By Doyice Cotten
Americans traveling in other countries have the opportunity to see some interesting, and often, unique signage. A few are presented in this post. Some, like the first one, are not usually seen in the United States. The meaning, however, should be obvious.
Some of the signs warn of unique dangers. Others illustrate the difficulty in translating from another language to English. This is particularly true in the Chinese signs. Notice that several of the signs do not depend on translation or reading ability.
I remember on my first trip to Costa Rica, I was driving through a tropical rainforest on a curvy, mountain road when we passed a sign in Spanish. The words were not in our Spanish vocabulary, but we wondered what it said. Around the next curve we came upon a huge pile of dirt in our lane. It was about 5 feet high and almost as wide as our lane. Puzzled, I started around the pile and found that our lane had recently vanished in a mudslide. The sign was ineffective, but the pile of dirt spoke wonders.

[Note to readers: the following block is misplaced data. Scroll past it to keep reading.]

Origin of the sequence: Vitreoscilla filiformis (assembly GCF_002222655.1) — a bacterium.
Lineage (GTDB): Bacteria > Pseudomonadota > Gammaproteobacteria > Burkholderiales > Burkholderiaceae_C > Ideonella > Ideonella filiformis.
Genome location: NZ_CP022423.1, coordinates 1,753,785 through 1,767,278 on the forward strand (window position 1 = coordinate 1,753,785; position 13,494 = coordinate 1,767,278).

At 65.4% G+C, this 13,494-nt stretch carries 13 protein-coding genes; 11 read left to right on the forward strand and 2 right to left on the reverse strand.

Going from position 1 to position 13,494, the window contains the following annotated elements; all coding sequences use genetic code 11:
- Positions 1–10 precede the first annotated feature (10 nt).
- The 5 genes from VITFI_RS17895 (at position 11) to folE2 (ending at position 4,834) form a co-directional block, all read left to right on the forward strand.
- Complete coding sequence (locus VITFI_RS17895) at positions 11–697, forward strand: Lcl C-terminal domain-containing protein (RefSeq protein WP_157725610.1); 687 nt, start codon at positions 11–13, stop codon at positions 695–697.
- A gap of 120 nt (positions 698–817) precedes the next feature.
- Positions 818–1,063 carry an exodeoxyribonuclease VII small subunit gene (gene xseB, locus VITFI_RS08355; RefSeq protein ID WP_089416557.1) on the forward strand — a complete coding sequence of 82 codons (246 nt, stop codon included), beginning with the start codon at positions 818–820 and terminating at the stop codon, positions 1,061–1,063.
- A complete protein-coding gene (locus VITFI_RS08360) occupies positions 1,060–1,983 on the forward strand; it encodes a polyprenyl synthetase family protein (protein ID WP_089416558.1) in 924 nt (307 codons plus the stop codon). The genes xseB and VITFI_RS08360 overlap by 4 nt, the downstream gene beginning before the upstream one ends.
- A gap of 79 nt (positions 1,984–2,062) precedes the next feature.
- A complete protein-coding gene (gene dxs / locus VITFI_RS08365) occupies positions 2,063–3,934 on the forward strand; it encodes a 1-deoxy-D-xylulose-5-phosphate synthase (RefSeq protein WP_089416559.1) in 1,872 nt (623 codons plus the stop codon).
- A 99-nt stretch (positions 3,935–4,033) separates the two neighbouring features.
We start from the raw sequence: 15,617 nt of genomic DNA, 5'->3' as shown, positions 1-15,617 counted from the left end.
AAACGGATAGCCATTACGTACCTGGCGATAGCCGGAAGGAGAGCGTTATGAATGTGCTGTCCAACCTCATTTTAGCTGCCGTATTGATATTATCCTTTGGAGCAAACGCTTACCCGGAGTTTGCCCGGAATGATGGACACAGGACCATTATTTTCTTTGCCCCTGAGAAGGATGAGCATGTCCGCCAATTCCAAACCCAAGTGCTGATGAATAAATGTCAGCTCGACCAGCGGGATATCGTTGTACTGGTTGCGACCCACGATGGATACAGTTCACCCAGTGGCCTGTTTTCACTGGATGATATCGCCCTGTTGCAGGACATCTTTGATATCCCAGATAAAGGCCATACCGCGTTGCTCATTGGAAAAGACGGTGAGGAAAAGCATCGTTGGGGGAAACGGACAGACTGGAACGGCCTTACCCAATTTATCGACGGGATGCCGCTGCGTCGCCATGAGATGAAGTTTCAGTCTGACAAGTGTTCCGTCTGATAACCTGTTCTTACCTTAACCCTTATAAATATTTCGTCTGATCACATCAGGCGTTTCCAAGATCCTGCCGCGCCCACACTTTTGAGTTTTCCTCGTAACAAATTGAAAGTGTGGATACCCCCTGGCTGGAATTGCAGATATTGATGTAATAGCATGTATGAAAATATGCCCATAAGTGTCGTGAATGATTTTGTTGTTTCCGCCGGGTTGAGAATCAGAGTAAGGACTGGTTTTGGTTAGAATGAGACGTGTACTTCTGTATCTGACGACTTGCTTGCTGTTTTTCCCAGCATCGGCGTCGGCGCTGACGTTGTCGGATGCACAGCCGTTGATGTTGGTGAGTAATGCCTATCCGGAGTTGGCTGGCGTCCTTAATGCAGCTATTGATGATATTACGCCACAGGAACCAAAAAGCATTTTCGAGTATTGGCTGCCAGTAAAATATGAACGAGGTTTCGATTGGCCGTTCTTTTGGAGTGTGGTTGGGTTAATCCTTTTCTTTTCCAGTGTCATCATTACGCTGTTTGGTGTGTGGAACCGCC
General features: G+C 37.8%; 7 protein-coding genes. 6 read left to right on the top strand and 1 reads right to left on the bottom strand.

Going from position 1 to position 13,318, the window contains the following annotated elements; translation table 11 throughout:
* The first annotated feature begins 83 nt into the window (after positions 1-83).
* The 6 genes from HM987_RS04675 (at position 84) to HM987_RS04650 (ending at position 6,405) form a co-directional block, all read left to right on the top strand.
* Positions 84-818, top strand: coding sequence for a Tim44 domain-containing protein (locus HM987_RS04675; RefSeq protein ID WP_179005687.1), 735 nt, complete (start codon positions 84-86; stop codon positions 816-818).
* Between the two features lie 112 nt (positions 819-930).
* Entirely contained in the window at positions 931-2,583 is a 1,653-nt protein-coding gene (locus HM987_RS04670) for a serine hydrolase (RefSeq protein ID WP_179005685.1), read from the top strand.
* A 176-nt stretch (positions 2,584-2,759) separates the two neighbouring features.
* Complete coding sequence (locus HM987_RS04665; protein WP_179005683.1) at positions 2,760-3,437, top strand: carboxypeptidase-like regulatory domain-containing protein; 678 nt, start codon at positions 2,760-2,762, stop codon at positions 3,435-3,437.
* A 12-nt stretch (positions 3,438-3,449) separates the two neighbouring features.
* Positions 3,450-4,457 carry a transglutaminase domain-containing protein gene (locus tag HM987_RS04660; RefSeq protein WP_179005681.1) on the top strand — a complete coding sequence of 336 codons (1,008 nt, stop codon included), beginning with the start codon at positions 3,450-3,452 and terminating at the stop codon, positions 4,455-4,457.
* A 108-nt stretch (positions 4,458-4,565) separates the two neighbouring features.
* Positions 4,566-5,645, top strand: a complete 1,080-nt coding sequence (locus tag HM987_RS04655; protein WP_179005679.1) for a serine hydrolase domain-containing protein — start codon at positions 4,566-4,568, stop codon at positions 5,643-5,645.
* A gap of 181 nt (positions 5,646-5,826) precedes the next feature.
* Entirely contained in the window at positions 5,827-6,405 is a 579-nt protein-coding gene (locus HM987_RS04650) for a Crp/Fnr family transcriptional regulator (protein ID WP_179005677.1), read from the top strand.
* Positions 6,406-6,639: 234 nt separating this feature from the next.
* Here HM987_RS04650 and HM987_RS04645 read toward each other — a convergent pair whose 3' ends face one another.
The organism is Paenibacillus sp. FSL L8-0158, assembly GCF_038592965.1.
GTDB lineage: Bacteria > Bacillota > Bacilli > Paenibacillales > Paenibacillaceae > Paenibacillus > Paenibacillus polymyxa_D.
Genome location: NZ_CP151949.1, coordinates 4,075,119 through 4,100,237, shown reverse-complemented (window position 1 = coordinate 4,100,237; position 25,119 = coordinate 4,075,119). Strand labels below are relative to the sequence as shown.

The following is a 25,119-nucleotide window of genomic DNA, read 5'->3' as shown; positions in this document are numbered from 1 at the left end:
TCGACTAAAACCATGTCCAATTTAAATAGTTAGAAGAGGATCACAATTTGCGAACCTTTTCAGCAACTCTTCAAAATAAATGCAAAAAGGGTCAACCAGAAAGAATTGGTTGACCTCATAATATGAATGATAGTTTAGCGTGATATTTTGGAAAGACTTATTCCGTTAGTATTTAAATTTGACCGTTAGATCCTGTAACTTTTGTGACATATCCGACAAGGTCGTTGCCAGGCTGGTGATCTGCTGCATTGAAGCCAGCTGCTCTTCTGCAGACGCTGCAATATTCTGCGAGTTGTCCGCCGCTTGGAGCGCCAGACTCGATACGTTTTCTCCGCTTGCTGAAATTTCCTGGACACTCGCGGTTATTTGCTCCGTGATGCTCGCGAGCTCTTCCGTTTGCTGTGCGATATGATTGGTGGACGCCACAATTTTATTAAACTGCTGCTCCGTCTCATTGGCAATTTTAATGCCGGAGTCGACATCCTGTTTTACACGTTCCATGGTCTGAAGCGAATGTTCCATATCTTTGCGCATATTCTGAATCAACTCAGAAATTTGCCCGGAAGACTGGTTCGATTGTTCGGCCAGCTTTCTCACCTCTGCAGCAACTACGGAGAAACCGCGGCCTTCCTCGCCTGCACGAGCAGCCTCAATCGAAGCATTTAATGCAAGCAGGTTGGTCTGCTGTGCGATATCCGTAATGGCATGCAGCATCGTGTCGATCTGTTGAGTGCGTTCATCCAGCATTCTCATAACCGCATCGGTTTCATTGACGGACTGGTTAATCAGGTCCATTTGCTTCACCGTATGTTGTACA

Some of the signage is effective, the meaning is lost in some, and some is simply humorous. In any event, at least those in charge are trying to warn us of the danger. Looking at the sign from North Carolina (located next to a small lake), one is just puzzled.
How do your signs stack up? What about for someone who does not read English?
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